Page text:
Transport for London (TfL) on Monday said that it will not grant Uber London Limited (Uber) a new private hire operator's licence in response to its latest application.
As the regulator of taxi and private hire services in London, TfL is required to make a decision on Uber's fitness and propriety before its current licence expires.
TfL said that Uber has made a number of "positive changes and improvements to its culture, leadership and systems" in the period since the Chief Magistrate granted it a licence in June 2018. This includes "interacting with TfL in a transparent and productive manner."
However, said it TfL "has identified a pattern of failures by the company including several breaches that placed passengers and their safety at risk."
"Despite addressing some of these issues, TfL does not have confidence that similar issues will not reoccur in the future, which has led it to conclude that the company is not fit and proper at this time," Uber added.
In September Uber was granted a two-month licence as TfL required further information on these issues, such as tge fact that a change to Uber's systems allowed unauthorized drivers to upload their photos to other Uber driver accounts. This allowed them to pick up passengers as though they were the booked driver, which occurred in at least 14,000 trips. This means all the journeys were uninsured and some passenger journeys took place with unlicensed drivers, one of which had previously had their licence revoked by TfL.
TfL said that another failure allowed dismissed or suspended drivers to create an Uber account and carry passengers, again compromising passenger safety and security.
TfL also identified other insurance-related issues. Some of these led TfL to prosecute Uber earlier this year for causing and permitting the use of vehicles without the correct hire or reward insurance in place.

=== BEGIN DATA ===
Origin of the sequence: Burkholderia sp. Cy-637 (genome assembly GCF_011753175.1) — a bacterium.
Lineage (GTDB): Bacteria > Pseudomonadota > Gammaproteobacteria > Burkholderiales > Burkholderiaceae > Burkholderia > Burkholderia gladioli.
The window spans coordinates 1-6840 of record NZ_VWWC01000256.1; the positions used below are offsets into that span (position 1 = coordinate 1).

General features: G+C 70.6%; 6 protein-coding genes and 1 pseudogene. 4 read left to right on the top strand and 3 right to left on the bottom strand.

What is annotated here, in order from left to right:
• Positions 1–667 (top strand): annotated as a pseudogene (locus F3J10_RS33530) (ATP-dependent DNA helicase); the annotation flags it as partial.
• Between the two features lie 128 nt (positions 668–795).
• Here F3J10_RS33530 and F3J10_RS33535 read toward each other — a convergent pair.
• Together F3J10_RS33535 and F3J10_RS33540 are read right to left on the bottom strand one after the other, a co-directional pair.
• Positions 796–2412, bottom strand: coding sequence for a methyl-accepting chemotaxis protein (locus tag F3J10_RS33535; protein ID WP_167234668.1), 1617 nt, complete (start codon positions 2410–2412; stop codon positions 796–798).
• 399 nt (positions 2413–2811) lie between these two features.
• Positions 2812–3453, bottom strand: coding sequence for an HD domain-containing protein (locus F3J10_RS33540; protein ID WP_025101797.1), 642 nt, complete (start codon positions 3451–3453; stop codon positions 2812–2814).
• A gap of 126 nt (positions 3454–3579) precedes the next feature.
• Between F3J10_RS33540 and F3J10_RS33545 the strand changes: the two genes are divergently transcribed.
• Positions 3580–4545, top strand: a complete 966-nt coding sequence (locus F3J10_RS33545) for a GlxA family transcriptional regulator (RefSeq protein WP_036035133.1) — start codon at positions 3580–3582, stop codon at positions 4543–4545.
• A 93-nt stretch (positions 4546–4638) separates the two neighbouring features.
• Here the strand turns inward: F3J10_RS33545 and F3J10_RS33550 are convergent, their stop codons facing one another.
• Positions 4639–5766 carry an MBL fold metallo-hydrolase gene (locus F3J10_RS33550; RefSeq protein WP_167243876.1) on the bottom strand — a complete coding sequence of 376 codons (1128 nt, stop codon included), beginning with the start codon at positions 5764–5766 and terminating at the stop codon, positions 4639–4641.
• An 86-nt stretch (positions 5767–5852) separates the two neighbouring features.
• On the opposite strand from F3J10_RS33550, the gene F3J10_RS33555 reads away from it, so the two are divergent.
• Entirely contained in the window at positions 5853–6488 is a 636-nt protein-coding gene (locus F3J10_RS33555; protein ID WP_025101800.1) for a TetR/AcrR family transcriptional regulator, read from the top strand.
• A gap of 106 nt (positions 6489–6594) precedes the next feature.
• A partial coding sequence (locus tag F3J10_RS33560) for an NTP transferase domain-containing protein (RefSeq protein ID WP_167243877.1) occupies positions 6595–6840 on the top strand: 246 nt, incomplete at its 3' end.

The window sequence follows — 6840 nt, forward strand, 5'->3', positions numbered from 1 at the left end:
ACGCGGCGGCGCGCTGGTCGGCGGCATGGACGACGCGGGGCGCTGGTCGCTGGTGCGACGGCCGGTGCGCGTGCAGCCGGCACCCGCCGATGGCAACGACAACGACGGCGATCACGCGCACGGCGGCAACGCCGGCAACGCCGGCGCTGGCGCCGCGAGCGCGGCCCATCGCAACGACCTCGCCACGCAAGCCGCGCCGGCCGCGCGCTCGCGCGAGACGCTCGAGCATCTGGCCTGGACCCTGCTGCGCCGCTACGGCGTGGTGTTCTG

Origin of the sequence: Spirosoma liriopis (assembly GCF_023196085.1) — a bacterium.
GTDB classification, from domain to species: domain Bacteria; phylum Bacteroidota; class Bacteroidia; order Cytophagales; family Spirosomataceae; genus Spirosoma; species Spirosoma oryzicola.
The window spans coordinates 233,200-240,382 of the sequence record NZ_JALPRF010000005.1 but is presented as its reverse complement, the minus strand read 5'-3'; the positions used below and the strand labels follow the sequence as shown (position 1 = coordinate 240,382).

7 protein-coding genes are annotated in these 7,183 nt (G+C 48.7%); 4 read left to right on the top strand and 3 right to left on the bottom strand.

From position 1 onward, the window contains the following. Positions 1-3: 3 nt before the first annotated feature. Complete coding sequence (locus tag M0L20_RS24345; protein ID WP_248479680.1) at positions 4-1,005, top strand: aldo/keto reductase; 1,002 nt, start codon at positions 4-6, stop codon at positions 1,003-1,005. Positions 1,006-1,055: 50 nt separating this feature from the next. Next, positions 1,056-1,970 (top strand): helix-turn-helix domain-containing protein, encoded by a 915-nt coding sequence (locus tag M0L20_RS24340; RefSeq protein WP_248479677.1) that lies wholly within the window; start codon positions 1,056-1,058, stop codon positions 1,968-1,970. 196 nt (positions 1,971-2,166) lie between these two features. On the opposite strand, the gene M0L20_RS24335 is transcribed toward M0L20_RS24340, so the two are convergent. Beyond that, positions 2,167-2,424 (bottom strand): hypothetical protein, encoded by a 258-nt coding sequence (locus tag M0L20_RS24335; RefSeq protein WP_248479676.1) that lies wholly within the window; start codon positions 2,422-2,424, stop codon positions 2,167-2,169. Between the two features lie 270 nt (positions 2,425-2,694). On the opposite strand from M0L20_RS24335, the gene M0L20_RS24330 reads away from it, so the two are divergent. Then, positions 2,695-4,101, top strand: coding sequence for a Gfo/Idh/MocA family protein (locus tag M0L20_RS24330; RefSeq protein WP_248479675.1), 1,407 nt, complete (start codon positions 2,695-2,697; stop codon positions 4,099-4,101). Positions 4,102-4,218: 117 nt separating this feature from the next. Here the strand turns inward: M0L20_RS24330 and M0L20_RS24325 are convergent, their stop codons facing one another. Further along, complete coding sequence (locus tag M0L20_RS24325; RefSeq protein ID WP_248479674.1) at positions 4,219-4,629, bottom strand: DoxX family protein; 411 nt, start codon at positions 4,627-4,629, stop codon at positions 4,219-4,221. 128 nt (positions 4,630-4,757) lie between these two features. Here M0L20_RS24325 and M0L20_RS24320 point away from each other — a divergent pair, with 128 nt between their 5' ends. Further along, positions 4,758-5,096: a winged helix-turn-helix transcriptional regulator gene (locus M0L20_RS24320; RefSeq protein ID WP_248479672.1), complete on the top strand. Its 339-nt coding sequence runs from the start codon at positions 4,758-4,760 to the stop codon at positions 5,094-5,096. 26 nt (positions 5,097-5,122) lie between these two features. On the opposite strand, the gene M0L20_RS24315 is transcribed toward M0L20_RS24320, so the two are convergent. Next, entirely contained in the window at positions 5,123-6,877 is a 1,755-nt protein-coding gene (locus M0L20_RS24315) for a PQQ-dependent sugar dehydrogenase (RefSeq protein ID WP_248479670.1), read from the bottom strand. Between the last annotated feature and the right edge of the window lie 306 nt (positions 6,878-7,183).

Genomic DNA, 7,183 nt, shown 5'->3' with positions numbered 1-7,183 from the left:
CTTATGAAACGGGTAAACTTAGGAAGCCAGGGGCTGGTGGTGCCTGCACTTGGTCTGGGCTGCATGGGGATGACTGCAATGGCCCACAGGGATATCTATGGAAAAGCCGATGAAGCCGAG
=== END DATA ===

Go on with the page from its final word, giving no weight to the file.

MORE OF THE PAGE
This pattern of regulatory breaches led TfL to commission an independent assessment of Uber's ability to prevent incidents of this nature happening again.
Legislation means that Uber now has 21 days to appeal, during which it can continue to operate pending any appeal and throughout any potential appeals process. Uber may seek to implement changes to demonstrate to a magistrate that it is fit and proper by the time of the appeal.
While Uber continues to operate, TfL will continue to scrutinize the private hire operator, which includes the need for Uber to meet the 20 conditions set by TfL in September 2019, and particular attention will be paid to ensuring that the management have robust controls in place to manage changes to the Uber app so that passenger safety is not put at risk.
Uber, which has roughly 45,000 drivers in London, said that the decision not to renew its London license “is extraordinary and wrong.”
“We have fundamentally changed our business over the last two years and are setting the standard on safety,” Uber said, noting that Transport for London had found the company to be fit and proper operator two months ago.